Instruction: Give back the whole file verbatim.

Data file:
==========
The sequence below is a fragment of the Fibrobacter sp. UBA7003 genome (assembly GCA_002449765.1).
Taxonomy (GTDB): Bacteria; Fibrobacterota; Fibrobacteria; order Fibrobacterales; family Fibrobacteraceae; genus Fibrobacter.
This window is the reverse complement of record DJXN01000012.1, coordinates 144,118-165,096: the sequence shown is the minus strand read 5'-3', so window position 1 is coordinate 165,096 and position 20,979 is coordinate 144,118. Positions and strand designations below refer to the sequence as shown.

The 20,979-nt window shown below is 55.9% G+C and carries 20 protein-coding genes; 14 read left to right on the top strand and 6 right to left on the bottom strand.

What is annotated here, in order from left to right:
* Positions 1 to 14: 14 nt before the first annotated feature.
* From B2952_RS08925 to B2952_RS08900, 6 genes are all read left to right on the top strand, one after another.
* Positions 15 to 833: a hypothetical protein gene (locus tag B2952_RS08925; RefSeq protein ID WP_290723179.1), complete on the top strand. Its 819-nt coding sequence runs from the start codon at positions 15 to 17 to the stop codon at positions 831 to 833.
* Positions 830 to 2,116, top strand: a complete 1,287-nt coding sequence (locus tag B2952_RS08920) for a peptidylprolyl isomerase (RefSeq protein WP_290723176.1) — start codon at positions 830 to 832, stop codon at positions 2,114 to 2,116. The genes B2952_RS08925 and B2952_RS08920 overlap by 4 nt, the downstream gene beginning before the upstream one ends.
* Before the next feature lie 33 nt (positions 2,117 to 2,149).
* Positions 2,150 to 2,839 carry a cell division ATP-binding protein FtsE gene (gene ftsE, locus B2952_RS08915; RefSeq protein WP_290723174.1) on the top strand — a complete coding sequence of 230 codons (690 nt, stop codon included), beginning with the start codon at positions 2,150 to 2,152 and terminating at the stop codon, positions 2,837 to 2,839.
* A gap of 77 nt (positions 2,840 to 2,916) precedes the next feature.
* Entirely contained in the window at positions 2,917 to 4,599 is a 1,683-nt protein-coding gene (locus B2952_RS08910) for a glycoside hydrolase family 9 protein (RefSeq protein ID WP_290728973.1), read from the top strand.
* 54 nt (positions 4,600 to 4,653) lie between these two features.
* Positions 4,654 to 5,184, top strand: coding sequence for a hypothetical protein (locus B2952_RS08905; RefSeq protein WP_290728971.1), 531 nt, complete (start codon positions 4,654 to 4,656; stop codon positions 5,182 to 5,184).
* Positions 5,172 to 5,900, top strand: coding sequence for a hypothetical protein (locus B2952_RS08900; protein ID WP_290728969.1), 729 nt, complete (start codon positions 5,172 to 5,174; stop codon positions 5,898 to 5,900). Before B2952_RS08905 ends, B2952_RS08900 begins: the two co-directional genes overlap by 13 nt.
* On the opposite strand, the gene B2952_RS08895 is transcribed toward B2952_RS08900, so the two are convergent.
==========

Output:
The sequence below is a fragment of the Fibrobacter sp. UBA7003 genome (assembly GCA_002449765.1).
Taxonomy (GTDB): Bacteria; Fibrobacterota; Fibrobacteria; order Fibrobacterales; family Fibrobacteraceae; genus Fibrobacter.
This window is the reverse complement of record DJXN01000012.1, coordinates 144,118-165,096: the sequence shown is the minus strand read 5'-3', so window position 1 is coordinate 165,096 and position 20,979 is coordinate 144,118. Positions and strand designations below refer to the sequence as shown.

The 20,979-nt window shown below is 55.9% G+C and carries 20 protein-coding genes; 14 read left to right on the top strand and 6 right to left on the bottom strand.

What is annotated here, in order from left to right:
* Positions 1 to 14: 14 nt before the first annotated feature.
* From B2952_RS08925 to B2952_RS08900, 6 genes are all read left to right on the top strand, one after another.
* Positions 15 to 833: a hypothetical protein gene (locus tag B2952_RS08925; RefSeq protein ID WP_290723179.1), complete on the top strand. Its 819-nt coding sequence runs from the start codon at positions 15 to 17 to the stop codon at positions 831 to 833.
* Positions 830 to 2,116, top strand: a complete 1,287-nt coding sequence (locus tag B2952_RS08920) for a peptidylprolyl isomerase (RefSeq protein WP_290723176.1) — start codon at positions 830 to 832, stop codon at positions 2,114 to 2,116. The genes B2952_RS08925 and B2952_RS08920 overlap by 4 nt, the downstream gene beginning before the upstream one ends.
* Before the next feature lie 33 nt (positions 2,117 to 2,149).
* Positions 2,150 to 2,839 carry a cell division ATP-binding protein FtsE gene (gene ftsE, locus B2952_RS08915; RefSeq protein WP_290723174.1) on the top strand — a complete coding sequence of 230 codons (690 nt, stop codon included), beginning with the start codon at positions 2,150 to 2,152 and terminating at the stop codon, positions 2,837 to 2,839.
* A gap of 77 nt (positions 2,840 to 2,916) precedes the next feature.
* Entirely contained in the window at positions 2,917 to 4,599 is a 1,683-nt protein-coding gene (locus B2952_RS08910) for a glycoside hydrolase family 9 protein (RefSeq protein ID WP_290728973.1), read from the top strand.
* 54 nt (positions 4,600 to 4,653) lie between these two features.
* Positions 4,654 to 5,184, top strand: coding sequence for a hypothetical protein (locus B2952_RS08905; RefSeq protein WP_290728971.1), 531 nt, complete (start codon positions 4,654 to 4,656; stop codon positions 5,182 to 5,184).
* Positions 5,172 to 5,900, top strand: coding sequence for a hypothetical protein (locus B2952_RS08900; protein ID WP_290728969.1), 729 nt, complete (start codon positions 5,172 to 5,174; stop codon positions 5,898 to 5,900). Before B2952_RS08905 ends, B2952_RS08900 begins: the two co-directional genes overlap by 13 nt.
* On the opposite strand, the gene B2952_RS08895 is transcribed toward B2952_RS08900, so the two are convergent.